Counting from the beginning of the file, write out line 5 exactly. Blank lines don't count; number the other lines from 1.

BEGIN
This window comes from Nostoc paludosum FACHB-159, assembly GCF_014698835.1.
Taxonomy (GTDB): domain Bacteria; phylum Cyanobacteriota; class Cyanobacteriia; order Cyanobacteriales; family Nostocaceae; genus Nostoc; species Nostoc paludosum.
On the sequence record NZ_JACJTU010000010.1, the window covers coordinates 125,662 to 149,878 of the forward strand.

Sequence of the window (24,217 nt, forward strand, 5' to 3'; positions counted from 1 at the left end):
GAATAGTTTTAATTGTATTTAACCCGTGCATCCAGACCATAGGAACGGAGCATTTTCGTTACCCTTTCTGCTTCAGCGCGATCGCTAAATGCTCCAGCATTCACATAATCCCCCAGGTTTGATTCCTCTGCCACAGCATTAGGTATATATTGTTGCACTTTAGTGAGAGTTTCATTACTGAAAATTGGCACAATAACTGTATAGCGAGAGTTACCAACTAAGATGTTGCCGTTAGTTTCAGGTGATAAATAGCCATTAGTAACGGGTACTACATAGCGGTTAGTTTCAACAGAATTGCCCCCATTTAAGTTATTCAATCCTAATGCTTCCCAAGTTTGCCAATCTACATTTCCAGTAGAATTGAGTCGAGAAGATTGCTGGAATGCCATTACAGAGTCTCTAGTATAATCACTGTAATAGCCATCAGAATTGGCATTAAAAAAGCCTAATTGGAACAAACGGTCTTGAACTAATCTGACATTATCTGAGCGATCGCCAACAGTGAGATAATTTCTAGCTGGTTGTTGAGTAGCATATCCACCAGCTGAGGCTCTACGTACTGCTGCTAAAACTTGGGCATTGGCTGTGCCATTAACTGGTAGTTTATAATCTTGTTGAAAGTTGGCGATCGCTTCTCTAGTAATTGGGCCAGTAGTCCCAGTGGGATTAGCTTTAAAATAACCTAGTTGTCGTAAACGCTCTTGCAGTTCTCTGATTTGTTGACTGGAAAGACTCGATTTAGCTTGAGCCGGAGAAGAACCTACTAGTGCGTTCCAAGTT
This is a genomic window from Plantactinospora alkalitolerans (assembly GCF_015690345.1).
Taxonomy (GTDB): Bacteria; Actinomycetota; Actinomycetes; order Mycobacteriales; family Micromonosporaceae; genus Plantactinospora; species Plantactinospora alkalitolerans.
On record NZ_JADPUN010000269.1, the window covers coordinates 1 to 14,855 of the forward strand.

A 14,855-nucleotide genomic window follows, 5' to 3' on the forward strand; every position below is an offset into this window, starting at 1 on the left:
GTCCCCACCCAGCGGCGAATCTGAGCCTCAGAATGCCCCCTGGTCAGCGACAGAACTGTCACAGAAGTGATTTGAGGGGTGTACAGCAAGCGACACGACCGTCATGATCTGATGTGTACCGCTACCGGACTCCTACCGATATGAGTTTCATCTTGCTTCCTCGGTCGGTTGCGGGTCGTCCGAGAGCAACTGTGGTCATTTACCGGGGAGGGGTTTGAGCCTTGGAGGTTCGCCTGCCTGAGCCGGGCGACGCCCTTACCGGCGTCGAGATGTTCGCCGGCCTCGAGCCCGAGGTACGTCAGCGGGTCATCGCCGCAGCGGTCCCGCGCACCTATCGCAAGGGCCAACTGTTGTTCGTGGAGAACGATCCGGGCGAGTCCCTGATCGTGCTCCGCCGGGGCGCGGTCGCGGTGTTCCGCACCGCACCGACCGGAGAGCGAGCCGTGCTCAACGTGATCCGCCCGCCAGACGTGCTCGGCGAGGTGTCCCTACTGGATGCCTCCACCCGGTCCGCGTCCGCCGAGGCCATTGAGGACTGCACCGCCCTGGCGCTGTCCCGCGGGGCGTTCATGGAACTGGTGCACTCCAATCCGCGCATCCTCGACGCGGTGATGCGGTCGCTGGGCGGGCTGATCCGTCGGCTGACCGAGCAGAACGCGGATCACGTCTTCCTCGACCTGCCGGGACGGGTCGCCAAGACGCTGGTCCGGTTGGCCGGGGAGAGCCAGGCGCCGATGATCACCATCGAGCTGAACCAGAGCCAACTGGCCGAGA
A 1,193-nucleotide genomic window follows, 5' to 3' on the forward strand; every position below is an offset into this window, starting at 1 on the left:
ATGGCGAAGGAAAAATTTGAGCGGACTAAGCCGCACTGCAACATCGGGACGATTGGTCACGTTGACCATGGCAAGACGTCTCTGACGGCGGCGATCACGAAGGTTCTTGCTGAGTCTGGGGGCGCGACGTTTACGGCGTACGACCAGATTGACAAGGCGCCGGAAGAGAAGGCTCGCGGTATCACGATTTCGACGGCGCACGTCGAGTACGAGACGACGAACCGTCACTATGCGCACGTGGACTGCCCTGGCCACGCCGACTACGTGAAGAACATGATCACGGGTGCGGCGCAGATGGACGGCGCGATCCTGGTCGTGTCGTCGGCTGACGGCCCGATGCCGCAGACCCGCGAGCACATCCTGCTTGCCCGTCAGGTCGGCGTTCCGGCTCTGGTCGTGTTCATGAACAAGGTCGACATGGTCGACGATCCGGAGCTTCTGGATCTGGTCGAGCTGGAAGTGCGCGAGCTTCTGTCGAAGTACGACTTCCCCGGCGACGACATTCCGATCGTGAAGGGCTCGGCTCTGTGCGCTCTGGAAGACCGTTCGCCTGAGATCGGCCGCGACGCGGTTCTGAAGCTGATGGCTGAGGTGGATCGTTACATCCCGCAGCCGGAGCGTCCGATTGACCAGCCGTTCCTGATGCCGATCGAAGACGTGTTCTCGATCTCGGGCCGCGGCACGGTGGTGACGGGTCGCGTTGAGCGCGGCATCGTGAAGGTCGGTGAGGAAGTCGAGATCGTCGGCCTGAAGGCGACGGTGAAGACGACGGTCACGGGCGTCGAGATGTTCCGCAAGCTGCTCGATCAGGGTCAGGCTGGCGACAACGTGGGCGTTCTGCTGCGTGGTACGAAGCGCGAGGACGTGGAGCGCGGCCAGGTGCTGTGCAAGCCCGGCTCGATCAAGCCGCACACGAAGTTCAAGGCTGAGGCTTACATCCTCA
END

GAATAGTTTTAATTGTATTTAACCCGTGCATCCAGACCATAGGAACGGAGCATTTTCGTTACCCTTTCTGCTTCAGCGCGATCGCTAAATGCTCCAGCATTCACATAATCCCCCAGGTTTGATTCCTCTGCCACAGCATTAGGTATATATTGTTGCACTTTAGTGAGAGTTTCATTACTGAAAATTGGCACAATAACTGTATAGCGAGAGTTACCAACTAAGATGTTGCCGTTAGTTTCAGGTGATAAATAGCCATTAGTAACGGGTACTACATAGCGGTTAGTTTCAACAGAATTGCCCCCATTTAAGTTATTCAATCCTAATGCTTCCCAAGTTTGCCAATCTACATTTCCAGTAGAATTGAGTCGAGAAGATTGCTGGAATGCCATTACAGAGTCTCTAGTATAATCACTGTAATAGCCATCAGAATTGGCATTAAAAAAGCCTAATTGGAACAAACGGTCTTGAACTAATCTGACATTATCTGAGCGATCGCCAACAGTGAGATAATTTCTAGCTGGTTGTTGAGTAGCATATCCACCAGCTGAGGCTCTACGTACTGCTGCTAAAACTTGGGCATTGGCTGTGCCATTAACTGGTAGTTTATAATCTTGTTGAAAGTTGGCGATCGCTTCTCTAGTAATTGGGCCAGTAGTCCCAGTGGGATTAGCTTTAAAATAACCTAGTTGTCGTAAACGCTCTTGCAGTTCTCTGATTTGTTGACTGGAAAGACTCGATTTAGCTTGAGCCGGAGAAGAACCTACTAGTGCGTTCCAAGTT